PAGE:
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ISBS Review: Drink, Play, F@#k

By Brian | February 20, 2009 | Share on Facebook

It happened three times.

I’d be sitting on a train, reading Drink, Play, F@#k: One Man’s Search for Anything Across Ireland, Vegas, and Thailand by Andrew Gottlieb, and a woman on the train would smile at me and sigh just a little. Then she’d get a closer look at the cover. The smile would degrade into a frown of confusion, and finally come to rest as a smirk of contempt. The third time, the woman in question was actually reading her copy of Eat, Pray, Love: One woman’s Search for Everything Across Italy, India and Indonesia. I’m telling you – there might be five men on the entire planet that have read that book, and four of them read their wives’ copy while no one (including their wives) were looking. The prospect of finding a man reading it on a commuter train was a source of great fulfillment for these women, cruelly dashed by the clever cover art of Paul D’Innocenzo.

When I first saw Drink, Play, F@#k… in the bookstore, I chuckled to myself, but wrote off buying it because I figured it was a parody of Eat, Pray, Love…, and most of the humor would be lost on me (given that I’m not one of the five men discussed earlier). But then Martin Wilson, the book’s publisher, saw my blog post on the topic, and sent me a free copy. And so, with my ego properly stroked and my motivations properly aligned, I read it. And I’m here to tell you that I fully enjoyed it, even though I still have no idea (or desire to learn) what Eat, Pray, Love… is all about.

Drink, Play, F@#k… concerns Bob Sullivan, a thirty-something New York businessman who’s wife of eight years leaves him for another man. In an effort to rid himself of the pain this caused, Bob decides to quit his job and spend a year cavorting around the world. His trip is divided neatly into three, four-month jaunts – to Ireland, where he drinks heavily, to Vegas where he plays everything from craps to golf, and to Thailand where he, well…you can read the title.

Bob establishes up front that his true love in all of this, his metaphor for life if you will, is the roulette wheel. So much so that the book is divided into 38 small chapters – twelve in each country, plus two introductory chapters (the zero and double-zero). I’ve always liked books that are organized this way – you can pick them up, read an entire chapter, and walk away feeling like you accomplished something in less than five minutes. Not that I put this book down too many times…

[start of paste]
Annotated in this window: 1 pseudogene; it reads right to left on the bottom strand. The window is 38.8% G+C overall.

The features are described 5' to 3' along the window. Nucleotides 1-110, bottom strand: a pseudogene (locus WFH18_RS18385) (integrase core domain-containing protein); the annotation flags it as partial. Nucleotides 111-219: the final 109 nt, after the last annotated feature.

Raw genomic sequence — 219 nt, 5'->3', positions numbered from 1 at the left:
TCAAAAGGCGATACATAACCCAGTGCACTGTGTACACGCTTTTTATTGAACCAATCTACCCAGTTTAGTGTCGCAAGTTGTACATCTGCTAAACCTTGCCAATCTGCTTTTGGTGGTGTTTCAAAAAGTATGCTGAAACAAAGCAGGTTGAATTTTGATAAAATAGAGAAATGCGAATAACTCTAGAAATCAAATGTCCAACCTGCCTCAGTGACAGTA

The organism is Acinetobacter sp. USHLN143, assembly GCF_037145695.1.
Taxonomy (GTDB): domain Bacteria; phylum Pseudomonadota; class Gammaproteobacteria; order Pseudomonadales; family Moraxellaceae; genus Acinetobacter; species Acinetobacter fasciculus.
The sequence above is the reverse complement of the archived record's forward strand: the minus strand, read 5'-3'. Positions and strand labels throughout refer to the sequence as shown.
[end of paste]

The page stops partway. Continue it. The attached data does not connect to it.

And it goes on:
Before you think I’m gushing just because I got a free copy of the book, I should tell you that my hopes were not high in the beginning. The first twelve chapters (Ireland) were supposed to be about drinking. As it turns out, only eight of them were. The other four were rants about Bob’s ex-wife, intended to explain to us just how hurt and pissed off he was about his wife’s infidelity and general whininess. One of them is even dedicated to clarifying that his wife is not the “evil, crazy bitch” that the other three chapters clearly show her to be. The other eight chapters were indeed about drinking, but that’s really about it. Bob drinks with a redhead named Giovanna. He drinks with his friend Colin. He drinks in exotic locations. And while he’s drinking, well, not much happens. I was beginning to think that the entire book was going to be a plotless platform for this fictional guy to bitch about his cheating ex-wife.

Then Bob went to Vegas. Here, me meets his “guru,” Rick, and together, they have several, honest-to-goodness adventures. There are the requisite “win a lot of money” and “lose a lot of money” stories that you’d expect from a Vegas trip, but also some clever bits on a golf course and even a helicopter ride with a hot waitress in the Grand Canyon (want to know more? Read the book!). By the time Rick sends Bob off to Thailand to get laid, I was thoroughly hooked.

In Thailand, as promised, there is plenty of sex. But along the way, the adventures continue. Bob meets some interesting characters, not all of which turn into sexual conquests, and eventually redeems his Ireland stories with a nice tie-in to the first section that I won’t reveal here.

When all was said and done, I walked away feeling completely satisfied with the story. It was a quick read, cleverly written, and with enough plot twists to keep me interested throughout. This is the kind of book I’ll probably throw into a beach bag a few years from now and read again, because I’ll remember it as a good read, but forget the details of what happened.

…and also to see the looks on the womens’ faces when they realize what I’m (not) reading.

Topics: ISBS Reviews | 4 Comments »

4 Responses to “ISBS Review: Drink, Play, F@#k”

  1. FamilyGreenberg.Com - What Happened? A Summary of the Homeowner Affordability and Stability Plan says at February 21st, 2009 at 10:44 pm :
    [...] ISBS Review: Drink, Play, F@#k [...]

  2. Ilya says at February 25th, 2009 at 11:40 am :
    So, it is a travel adventure book, as advertized. I might read it, now. Thanks, Brian!

  3. Brian says at February 25th, 2009 at 3:02 pm :
    Well, yes, I guess it is. Although it is fiction, if that wasn’t clear from the above. I think you’ll enjoy it, Ilya, although not because of your love of travel – more for your highly developed sense of humor.

    (BTW, is the graphic in this post OK? I think I know what caused the other problem, but keep forgetting to e-mail you and ask)

  4. Ilya says at February 27th, 2009 at 2:08 pm :
    No problems with the graphic that I saw. Sorry, it took me a while to circle back to this comments thread.

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